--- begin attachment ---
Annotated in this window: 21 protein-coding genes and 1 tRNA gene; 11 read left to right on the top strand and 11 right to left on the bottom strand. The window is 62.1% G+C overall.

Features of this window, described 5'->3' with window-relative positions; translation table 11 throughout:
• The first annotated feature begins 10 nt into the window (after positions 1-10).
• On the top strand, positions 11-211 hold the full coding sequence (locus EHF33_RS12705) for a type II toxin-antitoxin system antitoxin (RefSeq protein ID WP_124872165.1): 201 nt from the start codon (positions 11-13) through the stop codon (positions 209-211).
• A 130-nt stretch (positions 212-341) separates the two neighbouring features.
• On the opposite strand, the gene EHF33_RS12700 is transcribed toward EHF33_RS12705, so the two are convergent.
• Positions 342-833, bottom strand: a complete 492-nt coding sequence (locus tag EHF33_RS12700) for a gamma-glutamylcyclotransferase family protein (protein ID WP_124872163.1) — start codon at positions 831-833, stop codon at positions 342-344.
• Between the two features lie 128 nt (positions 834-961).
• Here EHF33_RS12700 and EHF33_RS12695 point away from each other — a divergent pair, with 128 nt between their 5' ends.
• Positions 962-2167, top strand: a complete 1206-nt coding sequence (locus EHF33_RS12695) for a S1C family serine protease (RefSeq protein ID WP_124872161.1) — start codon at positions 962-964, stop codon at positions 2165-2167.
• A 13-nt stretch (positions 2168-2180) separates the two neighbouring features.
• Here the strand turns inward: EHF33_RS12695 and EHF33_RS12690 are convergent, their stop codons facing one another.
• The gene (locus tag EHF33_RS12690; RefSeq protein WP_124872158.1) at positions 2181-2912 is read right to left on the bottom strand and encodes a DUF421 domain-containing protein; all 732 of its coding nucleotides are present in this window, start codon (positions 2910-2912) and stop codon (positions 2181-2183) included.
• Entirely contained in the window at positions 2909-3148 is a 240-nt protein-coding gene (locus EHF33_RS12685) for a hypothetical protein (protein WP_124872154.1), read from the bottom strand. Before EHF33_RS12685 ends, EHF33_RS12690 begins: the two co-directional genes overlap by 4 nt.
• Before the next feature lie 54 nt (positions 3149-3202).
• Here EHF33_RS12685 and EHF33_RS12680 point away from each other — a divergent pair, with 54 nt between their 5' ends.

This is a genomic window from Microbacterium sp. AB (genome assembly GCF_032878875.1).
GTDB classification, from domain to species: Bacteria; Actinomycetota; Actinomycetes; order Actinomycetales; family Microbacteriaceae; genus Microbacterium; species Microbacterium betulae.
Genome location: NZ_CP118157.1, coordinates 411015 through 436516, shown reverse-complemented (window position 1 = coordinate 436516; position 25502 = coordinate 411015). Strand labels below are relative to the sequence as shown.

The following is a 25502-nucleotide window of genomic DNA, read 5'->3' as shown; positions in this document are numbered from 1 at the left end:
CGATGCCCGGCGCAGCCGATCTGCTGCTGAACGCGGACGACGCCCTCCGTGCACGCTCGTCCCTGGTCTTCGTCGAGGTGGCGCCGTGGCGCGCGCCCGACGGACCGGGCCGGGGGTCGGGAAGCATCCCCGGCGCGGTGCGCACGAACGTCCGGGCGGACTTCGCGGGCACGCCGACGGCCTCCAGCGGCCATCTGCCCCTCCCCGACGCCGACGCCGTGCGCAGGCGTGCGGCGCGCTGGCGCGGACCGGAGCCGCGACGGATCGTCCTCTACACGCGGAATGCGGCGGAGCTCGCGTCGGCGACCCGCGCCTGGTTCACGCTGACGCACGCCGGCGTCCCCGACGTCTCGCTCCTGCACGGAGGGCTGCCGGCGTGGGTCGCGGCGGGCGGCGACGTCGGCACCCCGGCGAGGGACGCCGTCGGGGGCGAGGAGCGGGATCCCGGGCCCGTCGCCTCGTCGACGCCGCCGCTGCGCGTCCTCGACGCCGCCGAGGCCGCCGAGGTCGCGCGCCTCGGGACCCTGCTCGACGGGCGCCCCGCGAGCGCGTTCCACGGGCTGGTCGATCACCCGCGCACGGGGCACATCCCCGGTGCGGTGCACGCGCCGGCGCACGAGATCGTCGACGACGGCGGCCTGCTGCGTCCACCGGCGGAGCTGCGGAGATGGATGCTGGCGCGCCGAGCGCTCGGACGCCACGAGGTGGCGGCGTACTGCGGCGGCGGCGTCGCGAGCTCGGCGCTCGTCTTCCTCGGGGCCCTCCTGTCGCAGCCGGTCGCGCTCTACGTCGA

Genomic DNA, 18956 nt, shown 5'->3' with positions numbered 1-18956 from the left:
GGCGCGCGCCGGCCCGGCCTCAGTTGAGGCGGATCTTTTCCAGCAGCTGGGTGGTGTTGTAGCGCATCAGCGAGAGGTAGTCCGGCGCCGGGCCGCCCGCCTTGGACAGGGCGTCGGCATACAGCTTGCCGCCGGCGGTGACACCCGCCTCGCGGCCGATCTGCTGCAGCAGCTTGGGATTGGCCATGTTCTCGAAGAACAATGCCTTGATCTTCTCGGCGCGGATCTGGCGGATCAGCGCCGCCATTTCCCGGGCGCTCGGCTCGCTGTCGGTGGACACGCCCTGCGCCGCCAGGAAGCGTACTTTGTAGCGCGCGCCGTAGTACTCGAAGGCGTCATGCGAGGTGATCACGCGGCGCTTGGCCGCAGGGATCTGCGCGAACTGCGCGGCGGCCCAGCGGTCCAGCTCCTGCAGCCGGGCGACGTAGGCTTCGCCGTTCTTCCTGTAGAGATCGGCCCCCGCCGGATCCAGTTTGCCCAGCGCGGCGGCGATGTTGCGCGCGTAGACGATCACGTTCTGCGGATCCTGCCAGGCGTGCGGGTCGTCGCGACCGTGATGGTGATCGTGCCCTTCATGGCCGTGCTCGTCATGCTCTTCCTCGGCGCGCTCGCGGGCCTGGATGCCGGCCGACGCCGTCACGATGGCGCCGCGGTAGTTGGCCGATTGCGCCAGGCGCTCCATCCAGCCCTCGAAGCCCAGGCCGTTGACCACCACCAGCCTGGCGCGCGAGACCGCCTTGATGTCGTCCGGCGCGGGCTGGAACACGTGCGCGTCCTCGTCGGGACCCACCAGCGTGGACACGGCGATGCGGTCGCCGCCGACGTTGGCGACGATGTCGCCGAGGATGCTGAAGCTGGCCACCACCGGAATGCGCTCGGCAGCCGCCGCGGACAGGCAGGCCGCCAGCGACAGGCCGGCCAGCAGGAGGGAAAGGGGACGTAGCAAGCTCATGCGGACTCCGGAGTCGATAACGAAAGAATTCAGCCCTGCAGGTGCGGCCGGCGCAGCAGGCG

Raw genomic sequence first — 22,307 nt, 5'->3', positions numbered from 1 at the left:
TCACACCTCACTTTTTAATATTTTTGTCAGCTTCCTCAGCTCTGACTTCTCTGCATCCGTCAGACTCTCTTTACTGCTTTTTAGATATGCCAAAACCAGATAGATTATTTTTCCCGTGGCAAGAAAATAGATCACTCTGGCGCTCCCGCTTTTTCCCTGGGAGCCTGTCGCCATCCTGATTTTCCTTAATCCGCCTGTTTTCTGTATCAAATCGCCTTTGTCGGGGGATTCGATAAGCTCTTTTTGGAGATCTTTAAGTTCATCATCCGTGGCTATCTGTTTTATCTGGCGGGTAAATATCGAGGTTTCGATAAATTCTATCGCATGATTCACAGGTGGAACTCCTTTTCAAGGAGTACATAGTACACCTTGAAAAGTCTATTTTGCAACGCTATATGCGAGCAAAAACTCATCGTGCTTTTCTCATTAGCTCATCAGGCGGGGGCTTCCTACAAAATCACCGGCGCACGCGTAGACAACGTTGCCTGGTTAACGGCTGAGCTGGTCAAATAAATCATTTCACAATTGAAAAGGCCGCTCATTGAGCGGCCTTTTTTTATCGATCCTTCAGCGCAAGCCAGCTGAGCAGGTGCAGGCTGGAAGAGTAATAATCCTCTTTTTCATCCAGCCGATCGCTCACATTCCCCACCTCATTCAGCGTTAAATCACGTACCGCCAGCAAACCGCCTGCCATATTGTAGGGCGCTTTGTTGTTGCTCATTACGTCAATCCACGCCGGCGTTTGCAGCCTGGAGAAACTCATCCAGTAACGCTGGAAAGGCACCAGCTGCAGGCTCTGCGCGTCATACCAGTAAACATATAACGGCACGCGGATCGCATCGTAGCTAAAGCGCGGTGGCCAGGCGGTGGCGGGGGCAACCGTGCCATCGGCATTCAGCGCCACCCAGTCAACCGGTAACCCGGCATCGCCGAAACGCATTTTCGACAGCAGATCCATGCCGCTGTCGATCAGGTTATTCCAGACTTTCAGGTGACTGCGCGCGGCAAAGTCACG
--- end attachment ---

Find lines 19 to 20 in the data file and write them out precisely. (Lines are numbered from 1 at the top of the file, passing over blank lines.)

Genome location: NZ_CP118157.1, coordinates 411015 through 436516, shown reverse-complemented (window position 1 = coordinate 436516; position 25502 = coordinate 411015). Strand labels below are relative to the sequence as shown.

The following is a 25502-nucleotide window of genomic DNA, read 5'->3' as shown; positions in this document are numbered from 1 at the left end: